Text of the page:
It was Thursday, Christmas Eve, a long time ago, when my twenty three year old grandfather “Nonno Carmelo” first saw her. Having left the port of Naples, Italy a week earlier on the ship Madonna; he and the other 954 passengers disembarked onto Ellis Island. The weather was warmer, with a chance of rain and snow arriving the following day, but I'm sure he didn't care for he was walking on “His Land of Opportunity.” His solitary journey was beginning as he spent the next 6 years preparing for my grandmother to join him.
With rain and snow, during the first Saturday, of the third day, of the new year, the ship Adriatic brought 626 souls and my twenty six year old Nonna Santa, along with two of her children. Scouring the records of Ellis Island I have been able to find the manifest lines where they were recorded. I’m thankful that officials did not “Americanize” their names, although they did not spell the name of their town correctly.
The photograph that most likely depicts what my grandparents went through would probably be the famous image called: “The Steerage” taken in 1907 by Alfred Stieglitz. In that photograph you see the evocative, weathered, faces of immigrants, many poor who were looking for a better life in America. I am taken with the sheer number of hearty souls that line the decks of the ship. Women wearing long dresses and head coverings carrying babies; laundry on clotheslines; the men with their Gents Straw boater hats, and the workingmen with their cloth caps on. Any one of those people could have been a relative.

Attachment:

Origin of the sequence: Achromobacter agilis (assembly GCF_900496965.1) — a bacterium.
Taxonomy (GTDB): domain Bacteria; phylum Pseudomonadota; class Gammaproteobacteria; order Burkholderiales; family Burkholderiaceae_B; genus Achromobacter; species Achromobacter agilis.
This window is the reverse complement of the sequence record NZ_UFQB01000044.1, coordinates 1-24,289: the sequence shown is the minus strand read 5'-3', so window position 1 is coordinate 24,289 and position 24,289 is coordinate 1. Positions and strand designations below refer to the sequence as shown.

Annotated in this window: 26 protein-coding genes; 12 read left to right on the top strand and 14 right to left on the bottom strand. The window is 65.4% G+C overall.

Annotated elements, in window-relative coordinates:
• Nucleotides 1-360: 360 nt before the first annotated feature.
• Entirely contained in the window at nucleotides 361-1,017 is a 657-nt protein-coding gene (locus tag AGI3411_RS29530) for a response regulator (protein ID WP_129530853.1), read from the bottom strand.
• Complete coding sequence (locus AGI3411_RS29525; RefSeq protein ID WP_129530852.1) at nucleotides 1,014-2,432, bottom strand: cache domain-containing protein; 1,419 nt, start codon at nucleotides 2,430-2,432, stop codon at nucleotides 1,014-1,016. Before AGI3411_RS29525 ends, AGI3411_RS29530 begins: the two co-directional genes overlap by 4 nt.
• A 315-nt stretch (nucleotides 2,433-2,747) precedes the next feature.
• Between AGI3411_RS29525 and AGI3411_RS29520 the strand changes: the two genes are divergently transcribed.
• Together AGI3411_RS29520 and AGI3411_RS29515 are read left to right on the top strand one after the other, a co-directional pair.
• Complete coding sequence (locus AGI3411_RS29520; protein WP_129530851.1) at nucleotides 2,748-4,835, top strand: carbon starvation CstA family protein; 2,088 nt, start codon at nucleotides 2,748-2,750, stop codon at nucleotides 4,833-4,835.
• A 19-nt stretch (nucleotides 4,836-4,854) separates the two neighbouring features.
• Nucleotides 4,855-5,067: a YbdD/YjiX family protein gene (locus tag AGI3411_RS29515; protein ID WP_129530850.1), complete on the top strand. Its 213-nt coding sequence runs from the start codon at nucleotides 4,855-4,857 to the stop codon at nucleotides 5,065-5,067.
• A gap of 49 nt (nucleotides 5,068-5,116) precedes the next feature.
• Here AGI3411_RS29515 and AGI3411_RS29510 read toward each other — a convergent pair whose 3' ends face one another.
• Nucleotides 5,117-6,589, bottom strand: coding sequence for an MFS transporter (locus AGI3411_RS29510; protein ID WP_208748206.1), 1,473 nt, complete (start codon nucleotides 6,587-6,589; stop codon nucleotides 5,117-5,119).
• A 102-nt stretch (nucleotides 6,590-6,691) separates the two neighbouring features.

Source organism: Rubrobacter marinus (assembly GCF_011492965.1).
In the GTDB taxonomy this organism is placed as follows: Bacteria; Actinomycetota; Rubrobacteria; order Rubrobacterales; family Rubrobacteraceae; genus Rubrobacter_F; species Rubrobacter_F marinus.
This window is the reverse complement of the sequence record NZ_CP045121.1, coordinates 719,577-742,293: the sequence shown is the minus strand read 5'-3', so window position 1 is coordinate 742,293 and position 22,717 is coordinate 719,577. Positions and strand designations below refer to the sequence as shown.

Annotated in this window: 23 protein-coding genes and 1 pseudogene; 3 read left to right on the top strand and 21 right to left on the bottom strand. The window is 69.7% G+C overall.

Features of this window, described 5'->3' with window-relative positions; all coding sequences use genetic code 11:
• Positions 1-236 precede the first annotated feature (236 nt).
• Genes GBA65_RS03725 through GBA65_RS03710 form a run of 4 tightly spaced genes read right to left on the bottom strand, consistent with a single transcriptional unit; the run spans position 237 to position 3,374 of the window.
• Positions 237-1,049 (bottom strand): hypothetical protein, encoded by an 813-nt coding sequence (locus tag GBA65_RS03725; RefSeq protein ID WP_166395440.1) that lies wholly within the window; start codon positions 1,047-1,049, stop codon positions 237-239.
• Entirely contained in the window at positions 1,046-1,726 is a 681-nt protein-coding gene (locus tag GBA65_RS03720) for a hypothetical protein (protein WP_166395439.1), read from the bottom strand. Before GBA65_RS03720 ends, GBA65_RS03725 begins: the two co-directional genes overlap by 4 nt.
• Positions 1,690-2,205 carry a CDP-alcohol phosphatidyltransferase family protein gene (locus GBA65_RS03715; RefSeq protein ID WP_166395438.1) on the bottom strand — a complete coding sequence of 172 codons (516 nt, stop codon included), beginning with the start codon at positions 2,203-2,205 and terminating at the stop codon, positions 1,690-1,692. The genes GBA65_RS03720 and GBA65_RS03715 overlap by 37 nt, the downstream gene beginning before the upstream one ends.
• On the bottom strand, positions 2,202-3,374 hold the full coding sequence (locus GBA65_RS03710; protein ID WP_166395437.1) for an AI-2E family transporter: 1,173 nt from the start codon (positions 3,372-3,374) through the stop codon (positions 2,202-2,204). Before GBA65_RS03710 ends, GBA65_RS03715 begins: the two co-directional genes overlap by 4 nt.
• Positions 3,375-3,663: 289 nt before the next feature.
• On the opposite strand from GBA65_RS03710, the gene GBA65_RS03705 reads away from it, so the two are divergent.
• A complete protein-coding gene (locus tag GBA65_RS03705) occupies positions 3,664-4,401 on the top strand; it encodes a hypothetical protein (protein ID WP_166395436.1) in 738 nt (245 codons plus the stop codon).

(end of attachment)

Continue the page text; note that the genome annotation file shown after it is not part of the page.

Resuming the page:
The Ellis Island (opened in 1892 as a federal immigration station and closed in 1954) archive of additional photographs I've seen of the immigrants, help legitimize what Stieglitz saw. For what ever reason, these people came to America to make a better life for themselves and their families. That is what both my grandfather and father did. This statue, this iconic hammered copper lady, holding her torch high, remains an enduring symbol of what we all hold dear in our hearts. It means freedom from oppression and the hope of democracy and prosperity. It is one of the world's most recognizable landmarks, and I visit her every time I'm in New York. I can only imagine what my grandparents must have thought as they approached it looming in New York Harbor.
On a clear, warm, August morning in 2000, I had the privilege of taking a kayak across the Hudson River (dodging the Staten Island Ferry's) to see the Copper Goddess. As I sat inches above the water looking at her majestic beauty, because of it's importance in my family's history, it brought tears to my eyes. Thirteen months later New York history would change forever.
Figures say that some 12 million immigrants were processed at Ellis Island before being granted permission to enter the US and I'm glad to have had family be a few of those millions. Unless you are of Native blood, or came over on the Mayflower, chances are your grandparents or great grandparents saw this very same site.
This famous passage may have been part of a fundraising contest, but these words that are on a plaque at the entrance to the statue's pedestal are so appropriate to our country and it's founding fathers. Without their wisdom and perseverance we would not live with the freedom we have. This is a freedom we all must protect.
"Give me your tired, your poor/Your huddled masses yearning to breathe free/The wretched refuse of your teeming shore/Send these, the homeless, tempest-lost to me I lift my lamp beside the golden door!"
Those who do not subscribe to this sentiment should never venture onto our shores.
B Strong and Be Strong America.
These copyrighted photographs are from my archives on one of my many visits to New York.
Note: The Library of Congress has all kinds of newspapers for you to browse.
(www.loc.gov) I found the pages of New York at (http://chroniclingamerica.loc.gov)
Ellis Island records can be found at:
All Photos taken with Nikon F 100.
Detroit People & Commercial Photographer